Standing at the forefront of change
Name: Andrew Conrad
Title: CEO of Verily
It's been a whirlwind of a few years for Verily, formerly known as Google Life Sciences. The company, which spun out of Alphabet ($GOOG), is forging ahead with ambitious growth plans, striking deals and unveiling projects to increase its healthcare cachet. Heading up those efforts is Andrew Conrad, whose big dreams for the company echo its commitment to innovation in the field.
Verily wants to set itself apart from other med tech innovators, and Conrad is quick to emphasize this point. The company wants to go "from reactive to proactive, from intervention to prevention," he said back in December, when Google Life Sciences announced its name change.
At least for now, Verily seems to be charting its own course. Unlike some of its life sciences peers, the company keeps many of its plans shrouded in secrecy. Verily has plenty of cash at its disposal but keeps its plans for funding more opaque, leaving many wondering about its next move.
This culture, while starkly different from other startups, also reflects Verily's roots. Alphabet prides itself on taking a less traditional approach to business. Earlier this year, Biogen's ($BIIB) VP of Corporate Development and Strategy Adam Koppel said that Alphabet wants to leverage big data to take over the Centers for Medicare and Medicaid Services (CMS).
Similarly, Verily has said that it wants to incorporate big data and med tech into different applications, including a Google-like search engine for human health research. But concrete steps toward this goal remain to be seen. Few would accuse the company of posturing, but at times, it seems as if Verily is honestly an enigma.
Still, thinking outside the box has served Verily well and could continue to be the company's calling card. The company grew out of a glucose-monitoring contact lens project, which Alphabet ($GOOG) now shares with Novartis ($NVS). Verily has since struck deals with key industry players such as Dexcom ($DXCM) and Johnson & Johnson ($JNJ), developing a mini disposable glucose monitor with the former and focusing on robotic surgery with the latter.
Conrad, who co-founded the National Genetics Institute and formerly worked as CSO of testing titan LabCorp ($LH), is counting on new approaches in R&D to keep up the positive momentum. Last year, Verily said that it would team up with the American Heart Association (AHA) to find "new causes and drivers of coronary heart disease." "We're already imagining the possibilities when a team like that has access to the full resources of both Google Life Sciences and the AHA, and we can't wait to see what they discover," Conrad said when the partnership was announced last year.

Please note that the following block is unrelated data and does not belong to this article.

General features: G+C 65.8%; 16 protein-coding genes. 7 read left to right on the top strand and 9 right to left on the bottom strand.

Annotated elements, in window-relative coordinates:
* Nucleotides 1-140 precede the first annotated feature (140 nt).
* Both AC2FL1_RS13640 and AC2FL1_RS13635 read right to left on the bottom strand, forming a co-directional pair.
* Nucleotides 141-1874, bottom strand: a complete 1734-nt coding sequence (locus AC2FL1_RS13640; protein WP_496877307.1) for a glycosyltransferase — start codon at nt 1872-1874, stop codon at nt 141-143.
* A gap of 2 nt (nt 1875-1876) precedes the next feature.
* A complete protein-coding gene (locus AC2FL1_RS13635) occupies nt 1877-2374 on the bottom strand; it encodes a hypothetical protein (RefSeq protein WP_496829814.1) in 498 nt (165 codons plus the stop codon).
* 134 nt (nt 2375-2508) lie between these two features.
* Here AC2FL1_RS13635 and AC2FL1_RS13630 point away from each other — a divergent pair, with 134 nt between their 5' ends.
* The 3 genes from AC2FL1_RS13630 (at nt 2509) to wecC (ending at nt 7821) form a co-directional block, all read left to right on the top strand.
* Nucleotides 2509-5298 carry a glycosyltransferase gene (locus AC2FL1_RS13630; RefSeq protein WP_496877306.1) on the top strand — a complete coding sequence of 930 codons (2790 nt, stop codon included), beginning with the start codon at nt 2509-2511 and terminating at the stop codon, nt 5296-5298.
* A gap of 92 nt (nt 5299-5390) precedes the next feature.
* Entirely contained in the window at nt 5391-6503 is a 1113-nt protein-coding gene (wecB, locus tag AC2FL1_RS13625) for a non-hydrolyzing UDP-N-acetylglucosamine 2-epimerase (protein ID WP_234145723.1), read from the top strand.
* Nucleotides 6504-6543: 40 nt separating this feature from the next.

Earlier this year, the company took its commitment to heart research a step further. Verily, along with the AHA and pharma giant AstraZeneca ($AZN), said that it would funnel $75 million over 5 years to back "one brave idea from a visionary leader" to cure heart disease. In the end, the initiative could provide a new model for R&D, Conrad said at the time.
"We want to create a model for experts from different disciplines to come together and focus on a problem," Conrad said. "Our aim is to provide the resources and support necessary to study coronary heart disease over a number of years with the most advanced tools available. We're looking for a team that can gain new understanding, prove new treatments, and--ultimately--prevent or reverse this challenging disease."
Verily's fledgling independence could come in handy for Conrad as the company charges ahead with its projects. As part of its reorganization last year, Alphabet granted Verily more autonomy, giving the company power to do things like hiring staff and planning its own marketing campaigns.
As a result, things are "going to get a little faster, more efficient and more independent," Conrad said. At least for the time being, it seems like Verily is on a roll. The company recently announced plans to lease new space in South San Francisco's biotech hub, giving it ample room for future expansion.
-- Emily Wasserman (email | Twitter)
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